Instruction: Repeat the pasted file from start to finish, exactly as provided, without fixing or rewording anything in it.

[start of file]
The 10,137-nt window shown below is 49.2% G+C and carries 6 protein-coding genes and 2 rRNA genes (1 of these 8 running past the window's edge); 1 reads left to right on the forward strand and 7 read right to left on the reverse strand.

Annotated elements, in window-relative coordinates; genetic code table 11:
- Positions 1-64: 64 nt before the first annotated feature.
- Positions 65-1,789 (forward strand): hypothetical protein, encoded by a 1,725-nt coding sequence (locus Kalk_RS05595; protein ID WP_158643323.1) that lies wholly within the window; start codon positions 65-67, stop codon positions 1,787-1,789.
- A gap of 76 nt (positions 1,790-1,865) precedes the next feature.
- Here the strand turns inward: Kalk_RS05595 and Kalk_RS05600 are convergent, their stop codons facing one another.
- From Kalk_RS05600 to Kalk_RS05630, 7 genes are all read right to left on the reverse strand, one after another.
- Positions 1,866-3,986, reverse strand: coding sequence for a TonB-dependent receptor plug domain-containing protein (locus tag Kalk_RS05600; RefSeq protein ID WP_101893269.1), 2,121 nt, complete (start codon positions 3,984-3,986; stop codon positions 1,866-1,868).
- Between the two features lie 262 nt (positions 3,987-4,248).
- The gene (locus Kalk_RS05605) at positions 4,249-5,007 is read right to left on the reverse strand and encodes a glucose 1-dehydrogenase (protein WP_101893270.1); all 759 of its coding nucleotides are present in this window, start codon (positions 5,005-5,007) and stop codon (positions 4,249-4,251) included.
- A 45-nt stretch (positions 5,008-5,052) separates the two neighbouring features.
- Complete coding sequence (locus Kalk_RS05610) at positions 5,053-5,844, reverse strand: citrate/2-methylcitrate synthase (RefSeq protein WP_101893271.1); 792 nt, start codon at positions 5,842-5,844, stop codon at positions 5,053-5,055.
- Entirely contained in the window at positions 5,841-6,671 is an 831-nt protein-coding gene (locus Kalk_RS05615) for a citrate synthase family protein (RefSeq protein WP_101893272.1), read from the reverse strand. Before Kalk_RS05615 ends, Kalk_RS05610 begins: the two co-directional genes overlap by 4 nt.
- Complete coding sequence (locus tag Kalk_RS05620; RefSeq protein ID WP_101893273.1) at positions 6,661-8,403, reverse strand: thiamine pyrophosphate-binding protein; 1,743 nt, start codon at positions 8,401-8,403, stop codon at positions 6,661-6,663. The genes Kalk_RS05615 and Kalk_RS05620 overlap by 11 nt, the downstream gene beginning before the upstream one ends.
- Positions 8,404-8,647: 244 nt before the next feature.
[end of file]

The 10,137-nt window shown below is 49.2% G+C and carries 6 protein-coding genes and 2 rRNA genes (1 of these 8 running past the window's edge); 1 reads left to right on the forward strand and 7 read right to left on the reverse strand.

Annotated elements, in window-relative coordinates; genetic code table 11:
- Positions 1-64: 64 nt before the first annotated feature.
- Positions 65-1,789 (forward strand): hypothetical protein, encoded by a 1,725-nt coding sequence (locus Kalk_RS05595; protein ID WP_158643323.1) that lies wholly within the window; start codon positions 65-67, stop codon positions 1,787-1,789.
- A gap of 76 nt (positions 1,790-1,865) precedes the next feature.
- Here the strand turns inward: Kalk_RS05595 and Kalk_RS05600 are convergent, their stop codons facing one another.
- From Kalk_RS05600 to Kalk_RS05630, 7 genes are all read right to left on the reverse strand, one after another.
- Positions 1,866-3,986, reverse strand: coding sequence for a TonB-dependent receptor plug domain-containing protein (locus tag Kalk_RS05600; RefSeq protein ID WP_101893269.1), 2,121 nt, complete (start codon positions 3,984-3,986; stop codon positions 1,866-1,868).
- Between the two features lie 262 nt (positions 3,987-4,248).
- The gene (locus Kalk_RS05605) at positions 4,249-5,007 is read right to left on the reverse strand and encodes a glucose 1-dehydrogenase (protein WP_101893270.1); all 759 of its coding nucleotides are present in this window, start codon (positions 5,005-5,007) and stop codon (positions 4,249-4,251) included.
- A 45-nt stretch (positions 5,008-5,052) separates the two neighbouring features.
- Complete coding sequence (locus Kalk_RS05610) at positions 5,053-5,844, reverse strand: citrate/2-methylcitrate synthase (RefSeq protein WP_101893271.1); 792 nt, start codon at positions 5,842-5,844, stop codon at positions 5,053-5,055.
- Entirely contained in the window at positions 5,841-6,671 is an 831-nt protein-coding gene (locus Kalk_RS05615) for a citrate synthase family protein (RefSeq protein WP_101893272.1), read from the reverse strand. Before Kalk_RS05615 ends, Kalk_RS05610 begins: the two co-directional genes overlap by 4 nt.
- Complete coding sequence (locus tag Kalk_RS05620; RefSeq protein ID WP_101893273.1) at positions 6,661-8,403, reverse strand: thiamine pyrophosphate-binding protein; 1,743 nt, start codon at positions 8,401-8,403, stop codon at positions 6,661-6,663. The genes Kalk_RS05615 and Kalk_RS05620 overlap by 11 nt, the downstream gene beginning before the upstream one ends.
- Positions 8,404-8,647: 244 nt before the next feature.